Published by Orbit Books, May 22 2012

Where I got it: received review copy from the Publisher

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So many books I’ve been reading lately have been fast paced adventures, where characters are scrambling from one action scene to another, trying not to get killed, always trying to get towards the goal. 2312 isn’t that kind of book. The plot and the characters meander, people discuss that they aren’t sure what to do next, no one is scrambling anywhere, no one is in a hurry.  And yet, there is plenty of suspense and tension, just not the kind we are used to seeing in a standard science fiction novel. Again, 2312 isn’t your standard plot-based science fiction novel.

Existentially sprawling, and scientifically fascinating yet completely accessible,  I’m reluctant to categorize 2312 as science fiction. Yes, there is plenty of science and it takes place in the future, but of the three plot lines, only one (and it’s the weakest one) of them has anything to do with anything remotely science fictional. This is more a story about a woman trying to find her place in the world than anything else.

We first meet Swan Er Hong at her grandmother Alex’s funeral. There is some concern that due to Alex’s political connections perhaps her death wasn’t natural. Swan meets up with the Saturnian league ambassador Wahram and police investigator Jean Genette to discuss  the projects Alex had been working on, which leads to a discussion on the bitter feelings of Terrans towards the spacers.  Shortly after the investigation into Alex’s death begins, there is a terrorist attack on Terminator, the rolling city of Mercury. One more thing for Swan, Wahram and Genette to investigate, as it may be connected to Alex’s death. This is the obvious, overt plot line, and it’s the least important and least interesting part of the book.

I was continually amazed at my emotional reaction to 2312. After the attack on Terminator, Swan and Wahram escape into the underground utilidor system. Kim Stanley Robinson may be about to take us on a tour of the solar system, but the most beautiful parts of this book are the intimate moments between Swan and Wahram, which begin in the utilidors under the Mercurial surface.   These slower yet intensely focused tunnel scenes were a blessing in disguise, as without the gorgeous distraction of the cosmos, the reader can more easily concentrate on Swan and Wahram. Swan is whiny, defensive and over dramatic, and Wahram is patient and non-judgmentally curious about her life choices.  Swan never struck me as a very likeable character, yet I found myself completely emotionally invested in her life. Maybe I saw a little too much of my own indecisiveness, my own lack of concern for my own future in her.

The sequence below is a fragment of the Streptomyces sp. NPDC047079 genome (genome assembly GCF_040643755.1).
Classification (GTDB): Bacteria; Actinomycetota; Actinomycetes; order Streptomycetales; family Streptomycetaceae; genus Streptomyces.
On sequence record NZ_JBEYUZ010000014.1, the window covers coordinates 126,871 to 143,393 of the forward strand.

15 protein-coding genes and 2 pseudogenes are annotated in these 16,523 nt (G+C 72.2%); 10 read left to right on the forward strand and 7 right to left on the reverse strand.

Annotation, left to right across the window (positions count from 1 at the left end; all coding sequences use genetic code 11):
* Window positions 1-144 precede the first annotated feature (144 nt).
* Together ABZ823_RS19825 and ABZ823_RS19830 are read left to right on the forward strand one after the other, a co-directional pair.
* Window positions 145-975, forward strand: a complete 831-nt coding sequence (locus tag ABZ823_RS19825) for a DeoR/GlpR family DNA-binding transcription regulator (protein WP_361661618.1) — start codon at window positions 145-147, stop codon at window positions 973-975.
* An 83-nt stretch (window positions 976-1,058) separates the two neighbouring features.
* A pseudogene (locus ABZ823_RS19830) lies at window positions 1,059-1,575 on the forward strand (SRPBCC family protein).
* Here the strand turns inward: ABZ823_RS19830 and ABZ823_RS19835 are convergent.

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I heard something wonderfully (or frightfully) science fictional on NPR the other day.  They were talking with a security firm who figured out how to unlock car doors via text message.

The firm sounds all Sneakers-esque, and breaking into a car through a text message sounds like something Cory Doctorow or William Gibson would write into a SF book, doesn’t it? And if it wasn’t in the most recent James Bond movie, I’m sure it’ll be in the next one, although sadly not provided by Q.

read or listen to the full story here it’s quick and truly fascinating.

The most fun (or most scary, depending on how you look at it) part of this is thinking about the next step, from both sides of it. Up here in the north, we love our remote car starters. Text message car starting means you can do it from far away. from your bedroom, or your basement, or penthouse apartment, or the luggage pickup at the airport. Claudia (who I adore!!) hacked into someone’s GPS on Warehouse 13 last night . . . .

you see? fun and scary! aannnnddd . . . . .  I think I’ll be walking or biking to work for a little while!

Moxyland, by Lauren Beukes

first published in 2008

where I got it: purchased new

why I read it: I really enjoyed Beukes’ Zoo City

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in a not so distant future, connectivity is everything. Not only does your cell phone connect you to your friends and family (not to mention the internet), but the government and local police use it as a tracking device, and when necessary a punishment device. Disconnectivity by government order can equal a death sentence for some, as your phone is also your public transit pass, your pass to get into work, and your pass to get through certain city checkpoints. It also screams tech-based apartheid. May sound shocking to you and I, But to the youth and 20-somethings of South Africa, they grew up with this – to them it’s completely normal.

ahh, taking technologies and the social order and making their uncomfortable side effects feel normal, that’s just one thing Beukes excels at. All of our characters, Kendra,the art school drop out turned PR guinea pig; Toby, the LARPer  with dreams of taking down the government; Tendeka the children’s charity organizer whose getting sick of losing funding; and Lerato, the programming genius who thinks she knows it all.
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some of the books reviewed here were free ARCs supplied by publishers/authors/other groups. Some of the books here I got from the library. the rest I *gasp!* actually paid for. I'll do my best to let you know what's what.